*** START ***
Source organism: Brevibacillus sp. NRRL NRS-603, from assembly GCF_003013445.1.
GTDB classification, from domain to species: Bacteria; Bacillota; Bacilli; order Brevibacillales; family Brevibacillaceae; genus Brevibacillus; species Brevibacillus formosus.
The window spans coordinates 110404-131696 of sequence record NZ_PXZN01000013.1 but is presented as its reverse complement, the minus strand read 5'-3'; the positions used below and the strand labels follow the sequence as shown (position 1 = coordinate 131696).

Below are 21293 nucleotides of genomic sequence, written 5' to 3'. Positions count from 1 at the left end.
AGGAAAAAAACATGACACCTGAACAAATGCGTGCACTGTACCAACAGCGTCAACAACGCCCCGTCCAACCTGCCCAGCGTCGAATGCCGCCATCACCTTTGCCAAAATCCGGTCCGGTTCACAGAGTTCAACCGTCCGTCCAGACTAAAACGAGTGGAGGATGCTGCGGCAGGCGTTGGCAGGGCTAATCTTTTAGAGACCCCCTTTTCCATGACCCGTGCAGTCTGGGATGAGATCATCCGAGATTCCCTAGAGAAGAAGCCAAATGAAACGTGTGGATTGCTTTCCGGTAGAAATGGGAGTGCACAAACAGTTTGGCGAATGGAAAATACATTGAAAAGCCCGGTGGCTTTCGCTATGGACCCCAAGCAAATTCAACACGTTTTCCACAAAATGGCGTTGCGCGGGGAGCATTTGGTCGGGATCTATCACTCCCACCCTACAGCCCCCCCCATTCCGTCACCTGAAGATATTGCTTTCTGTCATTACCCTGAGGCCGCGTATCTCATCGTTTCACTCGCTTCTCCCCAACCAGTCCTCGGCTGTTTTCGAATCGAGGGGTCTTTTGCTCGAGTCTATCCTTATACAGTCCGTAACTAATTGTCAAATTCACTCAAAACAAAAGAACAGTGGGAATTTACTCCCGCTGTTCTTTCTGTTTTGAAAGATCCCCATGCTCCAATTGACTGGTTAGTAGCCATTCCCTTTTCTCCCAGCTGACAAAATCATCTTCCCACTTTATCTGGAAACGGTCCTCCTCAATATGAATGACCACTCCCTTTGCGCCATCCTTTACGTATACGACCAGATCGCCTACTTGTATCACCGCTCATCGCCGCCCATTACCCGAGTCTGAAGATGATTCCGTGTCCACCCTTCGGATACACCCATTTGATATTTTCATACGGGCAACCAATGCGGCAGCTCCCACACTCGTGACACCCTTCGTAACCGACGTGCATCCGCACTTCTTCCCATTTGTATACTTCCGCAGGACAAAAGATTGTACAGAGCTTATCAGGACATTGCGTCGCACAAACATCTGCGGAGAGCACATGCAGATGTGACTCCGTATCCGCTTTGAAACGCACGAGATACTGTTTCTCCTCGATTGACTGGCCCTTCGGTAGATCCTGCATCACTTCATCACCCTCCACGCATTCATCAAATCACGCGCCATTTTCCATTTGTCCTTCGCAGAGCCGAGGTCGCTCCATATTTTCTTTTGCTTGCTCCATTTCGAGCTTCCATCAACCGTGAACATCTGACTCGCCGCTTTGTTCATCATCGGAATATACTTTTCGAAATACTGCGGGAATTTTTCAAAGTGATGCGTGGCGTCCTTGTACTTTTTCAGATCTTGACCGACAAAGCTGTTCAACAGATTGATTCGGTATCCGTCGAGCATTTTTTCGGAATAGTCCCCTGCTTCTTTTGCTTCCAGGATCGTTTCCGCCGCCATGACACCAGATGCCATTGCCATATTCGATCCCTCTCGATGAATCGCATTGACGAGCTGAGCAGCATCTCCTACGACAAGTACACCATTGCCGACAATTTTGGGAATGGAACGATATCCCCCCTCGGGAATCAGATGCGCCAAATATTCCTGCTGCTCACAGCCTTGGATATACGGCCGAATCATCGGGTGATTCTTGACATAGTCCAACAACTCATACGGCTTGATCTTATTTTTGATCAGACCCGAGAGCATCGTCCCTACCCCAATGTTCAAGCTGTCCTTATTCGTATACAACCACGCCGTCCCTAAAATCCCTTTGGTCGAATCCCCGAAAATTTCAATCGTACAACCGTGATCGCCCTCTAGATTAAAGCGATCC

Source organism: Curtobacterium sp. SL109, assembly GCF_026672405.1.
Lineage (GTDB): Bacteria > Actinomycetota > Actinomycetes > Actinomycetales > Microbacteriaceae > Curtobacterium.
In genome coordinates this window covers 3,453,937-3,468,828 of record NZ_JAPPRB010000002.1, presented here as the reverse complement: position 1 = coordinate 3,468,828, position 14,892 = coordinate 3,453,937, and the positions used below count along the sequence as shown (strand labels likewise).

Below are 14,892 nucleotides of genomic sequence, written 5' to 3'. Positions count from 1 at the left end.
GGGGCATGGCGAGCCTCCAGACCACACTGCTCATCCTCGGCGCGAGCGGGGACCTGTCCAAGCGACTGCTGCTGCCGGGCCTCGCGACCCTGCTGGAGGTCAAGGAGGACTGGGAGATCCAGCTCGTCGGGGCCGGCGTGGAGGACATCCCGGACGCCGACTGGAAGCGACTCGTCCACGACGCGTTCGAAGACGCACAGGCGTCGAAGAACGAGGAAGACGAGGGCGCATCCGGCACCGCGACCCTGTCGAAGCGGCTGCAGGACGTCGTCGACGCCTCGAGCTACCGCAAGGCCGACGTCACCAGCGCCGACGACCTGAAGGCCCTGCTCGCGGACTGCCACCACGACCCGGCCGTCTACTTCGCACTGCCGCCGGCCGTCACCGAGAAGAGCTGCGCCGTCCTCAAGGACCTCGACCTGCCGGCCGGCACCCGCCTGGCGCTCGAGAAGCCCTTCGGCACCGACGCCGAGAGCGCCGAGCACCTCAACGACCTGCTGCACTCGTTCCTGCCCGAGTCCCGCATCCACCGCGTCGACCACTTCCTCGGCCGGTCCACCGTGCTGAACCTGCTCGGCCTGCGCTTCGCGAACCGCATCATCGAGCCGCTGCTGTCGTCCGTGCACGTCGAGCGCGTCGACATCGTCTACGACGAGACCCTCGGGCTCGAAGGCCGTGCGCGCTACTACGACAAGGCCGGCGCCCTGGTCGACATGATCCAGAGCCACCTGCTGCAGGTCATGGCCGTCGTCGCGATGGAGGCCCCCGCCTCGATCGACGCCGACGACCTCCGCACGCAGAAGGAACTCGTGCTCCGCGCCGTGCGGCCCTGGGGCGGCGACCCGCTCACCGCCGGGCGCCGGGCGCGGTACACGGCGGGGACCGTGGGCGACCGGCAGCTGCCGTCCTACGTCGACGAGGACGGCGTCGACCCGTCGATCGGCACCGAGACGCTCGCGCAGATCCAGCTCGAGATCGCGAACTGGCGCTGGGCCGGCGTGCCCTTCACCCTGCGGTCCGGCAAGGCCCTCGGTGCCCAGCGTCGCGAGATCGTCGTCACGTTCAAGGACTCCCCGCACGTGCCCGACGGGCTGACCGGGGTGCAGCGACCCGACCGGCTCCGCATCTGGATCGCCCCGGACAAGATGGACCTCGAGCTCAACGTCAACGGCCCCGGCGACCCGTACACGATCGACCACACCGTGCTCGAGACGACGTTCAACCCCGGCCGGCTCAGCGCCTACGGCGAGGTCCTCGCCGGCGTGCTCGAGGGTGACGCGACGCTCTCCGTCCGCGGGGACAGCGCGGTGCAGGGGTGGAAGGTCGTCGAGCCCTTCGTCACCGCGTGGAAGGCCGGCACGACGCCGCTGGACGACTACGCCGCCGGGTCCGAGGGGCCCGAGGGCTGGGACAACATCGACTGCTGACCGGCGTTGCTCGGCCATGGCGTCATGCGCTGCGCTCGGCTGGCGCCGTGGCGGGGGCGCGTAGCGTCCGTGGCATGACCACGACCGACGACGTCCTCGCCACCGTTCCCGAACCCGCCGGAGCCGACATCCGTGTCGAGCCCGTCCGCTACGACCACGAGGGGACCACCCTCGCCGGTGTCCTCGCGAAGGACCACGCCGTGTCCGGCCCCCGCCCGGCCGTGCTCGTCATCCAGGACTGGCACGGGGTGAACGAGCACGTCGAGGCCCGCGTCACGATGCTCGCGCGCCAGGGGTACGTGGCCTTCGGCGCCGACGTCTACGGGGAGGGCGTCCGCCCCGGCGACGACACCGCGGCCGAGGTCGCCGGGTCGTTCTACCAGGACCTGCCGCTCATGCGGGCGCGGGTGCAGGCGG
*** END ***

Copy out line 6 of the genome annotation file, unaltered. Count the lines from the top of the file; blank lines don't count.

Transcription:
Source organism: Curtobacterium sp. SL109, assembly GCF_026672405.1.